Opal stayed on the job at the shipyard throughout the war building ships for the United States Navy, United States Merchant Marine, United States Coast Guard and welding on the “liberty ships.”

 

We were always so proud whenever we finished one of those big, beautiful ships. We would attend the christening and watch the ship slip down the rails of the dry dock into the water. Then, I would get sad. I would think about all the boys, who were going to sail on that ship into war,” said Momma.

 

The FBI Special Agent

 

Another welder at the shipyard, introduced himself to Opal. “He was a lousy welder. You would always have to go back, chip away at his welds and brush away the slag metal. Then, you would have to run a good bead of metal over the work. I couldn’t imagine why the bosses at the shipyard didn’t fire this man. We always had to go back over his work,” said Opal.

 

FBI LOGO_resizedHe invited me for a cup of coffee a couple of times. I always turned him down. “Then, one day, he came clean. He admitted he was an FBI agent working under cover. At first, I thought he was pulling my leg.”

 

A few days later, he did show me his badge. During the war, there was always the fear of saboteurs. There were posters all around the shipyard and the bosses and the foremen would always remind you, ‘Loose Lips Sinks Ships,’”said Momma.

 

He told me he had been sent there to look for someone. He didn’t get specific. I didn’t ask questions. He wanted me to introduce him to some of the workers around the shipyard and I did. He must of got whoever he was looking for. A few weeks later, we gave him a going away party as a welder, who was leaving,” said Momma.

 

Dollar Document

 

She reaches into her purse and takes out a one dollar bill. Carefully, she holds it and a portion of the dollar folds back. “I had never seen anyone split a dollar bill this way. At the party, he asked me for a dollar. I watched him move it between his fingers, until it started to separate. Then, he had people at the party sign the inside of the dollar bill. He laughed and told me, now, I had a souvenir to remember him by.” Momma laughs,”I still remember, he was a lousy welder.”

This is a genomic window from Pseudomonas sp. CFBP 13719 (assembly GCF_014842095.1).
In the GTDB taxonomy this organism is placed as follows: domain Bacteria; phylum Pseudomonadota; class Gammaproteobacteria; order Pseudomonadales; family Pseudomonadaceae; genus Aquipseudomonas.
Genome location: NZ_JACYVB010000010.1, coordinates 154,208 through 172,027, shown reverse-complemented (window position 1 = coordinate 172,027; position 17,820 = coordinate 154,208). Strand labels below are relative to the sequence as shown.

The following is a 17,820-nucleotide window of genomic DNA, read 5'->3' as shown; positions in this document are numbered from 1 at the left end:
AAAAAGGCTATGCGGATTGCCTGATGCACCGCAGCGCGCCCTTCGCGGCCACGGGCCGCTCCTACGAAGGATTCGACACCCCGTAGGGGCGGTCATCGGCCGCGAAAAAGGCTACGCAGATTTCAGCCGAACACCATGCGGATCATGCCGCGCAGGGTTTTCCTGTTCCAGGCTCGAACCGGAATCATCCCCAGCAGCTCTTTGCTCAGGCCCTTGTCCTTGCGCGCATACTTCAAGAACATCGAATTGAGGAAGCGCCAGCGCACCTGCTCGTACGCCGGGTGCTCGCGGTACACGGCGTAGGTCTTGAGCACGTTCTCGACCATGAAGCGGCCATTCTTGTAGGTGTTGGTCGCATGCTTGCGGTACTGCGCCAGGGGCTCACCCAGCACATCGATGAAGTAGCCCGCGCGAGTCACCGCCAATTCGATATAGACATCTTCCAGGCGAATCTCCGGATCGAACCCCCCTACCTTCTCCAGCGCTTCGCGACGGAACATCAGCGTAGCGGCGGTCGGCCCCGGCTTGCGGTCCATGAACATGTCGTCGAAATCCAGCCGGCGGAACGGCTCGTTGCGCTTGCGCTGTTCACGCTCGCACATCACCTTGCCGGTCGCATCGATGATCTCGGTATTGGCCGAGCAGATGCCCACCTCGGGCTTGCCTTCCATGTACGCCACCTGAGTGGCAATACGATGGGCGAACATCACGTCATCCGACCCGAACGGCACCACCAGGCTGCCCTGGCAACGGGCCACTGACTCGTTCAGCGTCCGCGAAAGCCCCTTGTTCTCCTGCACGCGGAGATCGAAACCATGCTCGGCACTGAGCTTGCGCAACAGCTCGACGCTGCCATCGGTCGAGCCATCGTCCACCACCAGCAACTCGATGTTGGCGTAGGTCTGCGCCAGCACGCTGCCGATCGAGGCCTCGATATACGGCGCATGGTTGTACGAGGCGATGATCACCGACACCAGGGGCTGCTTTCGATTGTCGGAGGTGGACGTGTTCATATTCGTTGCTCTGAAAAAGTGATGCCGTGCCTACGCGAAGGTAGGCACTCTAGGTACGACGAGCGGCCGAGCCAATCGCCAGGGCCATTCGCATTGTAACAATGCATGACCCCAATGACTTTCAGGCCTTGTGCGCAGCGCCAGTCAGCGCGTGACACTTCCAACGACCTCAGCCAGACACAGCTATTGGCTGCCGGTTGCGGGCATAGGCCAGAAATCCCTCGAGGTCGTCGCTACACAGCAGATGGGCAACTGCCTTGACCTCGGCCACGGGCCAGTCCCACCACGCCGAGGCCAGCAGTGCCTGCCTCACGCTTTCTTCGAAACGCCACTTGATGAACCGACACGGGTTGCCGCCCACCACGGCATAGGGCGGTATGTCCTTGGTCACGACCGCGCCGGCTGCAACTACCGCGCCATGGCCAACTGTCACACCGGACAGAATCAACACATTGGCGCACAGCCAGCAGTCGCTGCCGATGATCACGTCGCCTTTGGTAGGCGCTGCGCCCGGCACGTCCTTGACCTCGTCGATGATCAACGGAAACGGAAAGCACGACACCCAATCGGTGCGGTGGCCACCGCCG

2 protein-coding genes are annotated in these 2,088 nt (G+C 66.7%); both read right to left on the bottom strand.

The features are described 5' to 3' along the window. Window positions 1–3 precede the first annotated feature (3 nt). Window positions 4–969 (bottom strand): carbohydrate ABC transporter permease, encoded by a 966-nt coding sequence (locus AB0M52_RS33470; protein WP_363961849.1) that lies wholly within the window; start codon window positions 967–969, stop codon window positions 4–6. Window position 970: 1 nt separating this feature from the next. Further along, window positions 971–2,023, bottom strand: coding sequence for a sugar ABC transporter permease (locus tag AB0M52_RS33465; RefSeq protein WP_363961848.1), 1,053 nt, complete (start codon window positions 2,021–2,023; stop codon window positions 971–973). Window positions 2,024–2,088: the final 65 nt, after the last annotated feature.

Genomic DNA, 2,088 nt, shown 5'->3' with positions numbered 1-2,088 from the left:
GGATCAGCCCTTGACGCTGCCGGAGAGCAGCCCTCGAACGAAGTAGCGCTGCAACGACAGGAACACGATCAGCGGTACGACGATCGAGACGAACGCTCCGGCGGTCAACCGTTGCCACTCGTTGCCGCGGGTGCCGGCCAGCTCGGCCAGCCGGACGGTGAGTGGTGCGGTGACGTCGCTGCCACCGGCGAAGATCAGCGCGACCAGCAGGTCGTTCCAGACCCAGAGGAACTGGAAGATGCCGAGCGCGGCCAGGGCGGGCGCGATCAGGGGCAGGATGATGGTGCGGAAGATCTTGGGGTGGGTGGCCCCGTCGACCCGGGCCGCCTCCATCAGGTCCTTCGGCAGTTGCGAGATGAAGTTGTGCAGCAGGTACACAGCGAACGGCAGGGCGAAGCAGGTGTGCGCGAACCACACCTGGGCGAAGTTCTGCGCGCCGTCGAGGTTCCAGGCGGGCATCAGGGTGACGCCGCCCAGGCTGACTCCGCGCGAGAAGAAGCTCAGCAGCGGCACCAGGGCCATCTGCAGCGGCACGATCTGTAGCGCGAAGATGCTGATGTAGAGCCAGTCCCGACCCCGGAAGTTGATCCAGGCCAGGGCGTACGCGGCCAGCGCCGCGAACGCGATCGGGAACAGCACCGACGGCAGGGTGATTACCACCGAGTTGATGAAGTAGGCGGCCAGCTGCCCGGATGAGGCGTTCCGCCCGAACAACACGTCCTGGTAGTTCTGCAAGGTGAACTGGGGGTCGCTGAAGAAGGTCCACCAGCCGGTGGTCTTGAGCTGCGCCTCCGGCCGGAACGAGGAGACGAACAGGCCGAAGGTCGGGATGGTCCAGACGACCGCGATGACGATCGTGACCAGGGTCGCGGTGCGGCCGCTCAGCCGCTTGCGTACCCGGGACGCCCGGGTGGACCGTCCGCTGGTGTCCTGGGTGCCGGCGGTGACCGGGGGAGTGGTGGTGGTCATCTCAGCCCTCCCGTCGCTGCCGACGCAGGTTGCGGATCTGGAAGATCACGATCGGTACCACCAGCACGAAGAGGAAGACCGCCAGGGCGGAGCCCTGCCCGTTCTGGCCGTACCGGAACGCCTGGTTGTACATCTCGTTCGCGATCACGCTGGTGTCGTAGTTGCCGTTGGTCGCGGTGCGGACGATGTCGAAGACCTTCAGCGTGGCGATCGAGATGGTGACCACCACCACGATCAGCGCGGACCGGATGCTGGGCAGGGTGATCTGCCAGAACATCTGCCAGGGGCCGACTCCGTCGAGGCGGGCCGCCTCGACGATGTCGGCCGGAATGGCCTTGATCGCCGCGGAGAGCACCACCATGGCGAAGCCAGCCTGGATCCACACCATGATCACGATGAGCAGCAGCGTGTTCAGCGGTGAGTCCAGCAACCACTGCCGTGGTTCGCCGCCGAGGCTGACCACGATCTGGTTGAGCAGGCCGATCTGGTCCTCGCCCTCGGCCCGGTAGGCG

Lousy Painter

 

Opal became a shop steward at the shipyard. “I met your daddy at the shipyard. After he got his honorable discharge from the Army, he got on out at Todd-Houston as a painter. A friend set me up on a blind date for Thanksgiving. I wasn’t impressed.

 

Your daddy was a lousy painter. A friend told me later that the first time Sammy seen me, he told his friend, ‘I’m going to marry that woman.’ I accepted his invitation for a second date. We started dating. Then, in January of 1947, we got married,” said Momma.

 

Samuel E. Warren made a smart decision to marry Opal M. DeLong. His second smart decision was to marry her on his birthday, which meant he would never “forget” his anniversary.

 

Family Is Everything

 

Momma always stressed the importance of family to me in her business conversations. “You get many things in life. The only thing that matters is family. You get one mother. You get one father. Your brothers and sisters can’t be replaced. Once they are gone – they are gone. Always love and take care of your family. Family Is Everything,” she would emphasize time and again.

 

Momma told me that wherever she worked, she always sent money home to her mother. The psychology of the Ozarks at that time would never view the money as “charity.”

 

People in the Ozarks have a stubborn “work ethic.” The money was simply money from family for the family. And, family always takes care of one another.

 

Balancing The Books

 

As a kid, I would always smile whenever money changed hands in the DeLong Family. They always took a simple act of human kindness in the family and made it seem like Federal Reserve bankers accounting for each coin and currency in a US Mint shipment.

 

If Momma went to a grocery store and saw food or drink that grandma and Uncle Richard liked, she would buy it. Grandma DeLong always made Momma get her “change purse” and take out the money to pay for the groceries.

 

Uncle Richard always did the same thing if Momma picked up groceries or farm supplies for him.